Dette skriver Bucharest Herald på engelsk om saken:

York Times recommends through a Frommers’ guide, succinctly reviewing the museum main feats and recommending The Pest exhibit as well as the gift shop.

Occupying an early-20th-century building by Nicolae Ghica-Budesti, the this museum is stocked full of furniture, farming equipment, costumes, crucifixes, tapestries, textiles, and some very beautiful religious icons; surprisingly, a great deal of the seemingly primitive technology on the first floor is what continues to be used -- along with many of the lifestyle objects kept here - by rural communities to this day.

During the Communist years, the building housed the Museum of the Communist Party and Romanian Revolutionary Workers Movement. On your way out, don't miss the basement exhibition (accessed via stairs next to the entrance) devoted to that time; the smell of mothballs adds a strangely appropriate atmosphere to a stirring display remembering Communism's collectivization scheme, highlighted by numerous unattractive busts of Lenin. Entitled "The Pest," the exhibit is a "memorial of the pain and hurt land-collectivization caused to the peasant world." Oddly, the main exhibit is a desk (from which collective control was exercised) littered with nutshells and onion peels.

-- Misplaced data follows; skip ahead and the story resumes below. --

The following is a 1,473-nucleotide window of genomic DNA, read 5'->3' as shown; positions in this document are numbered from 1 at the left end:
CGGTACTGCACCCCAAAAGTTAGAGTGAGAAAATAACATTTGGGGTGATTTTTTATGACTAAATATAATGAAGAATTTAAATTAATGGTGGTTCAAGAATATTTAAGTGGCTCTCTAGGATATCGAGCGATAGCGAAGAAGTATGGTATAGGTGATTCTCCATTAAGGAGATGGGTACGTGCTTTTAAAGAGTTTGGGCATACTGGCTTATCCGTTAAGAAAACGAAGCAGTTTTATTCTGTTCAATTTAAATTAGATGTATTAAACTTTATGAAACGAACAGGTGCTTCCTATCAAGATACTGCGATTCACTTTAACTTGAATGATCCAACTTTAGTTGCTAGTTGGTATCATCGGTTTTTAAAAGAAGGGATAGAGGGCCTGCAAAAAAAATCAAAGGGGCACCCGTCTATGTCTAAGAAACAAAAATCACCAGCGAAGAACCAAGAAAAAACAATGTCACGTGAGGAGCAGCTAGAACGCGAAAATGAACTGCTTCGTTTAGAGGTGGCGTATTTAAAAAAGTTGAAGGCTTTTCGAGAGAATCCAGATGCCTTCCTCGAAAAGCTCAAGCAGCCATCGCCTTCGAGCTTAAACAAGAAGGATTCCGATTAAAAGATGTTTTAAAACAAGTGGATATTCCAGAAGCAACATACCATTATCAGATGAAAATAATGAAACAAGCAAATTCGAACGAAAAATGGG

One of the tips offered by this short Frommers’ guide published on NY Times is for foreign visitors to visit the souvenir shop hosted by the building.

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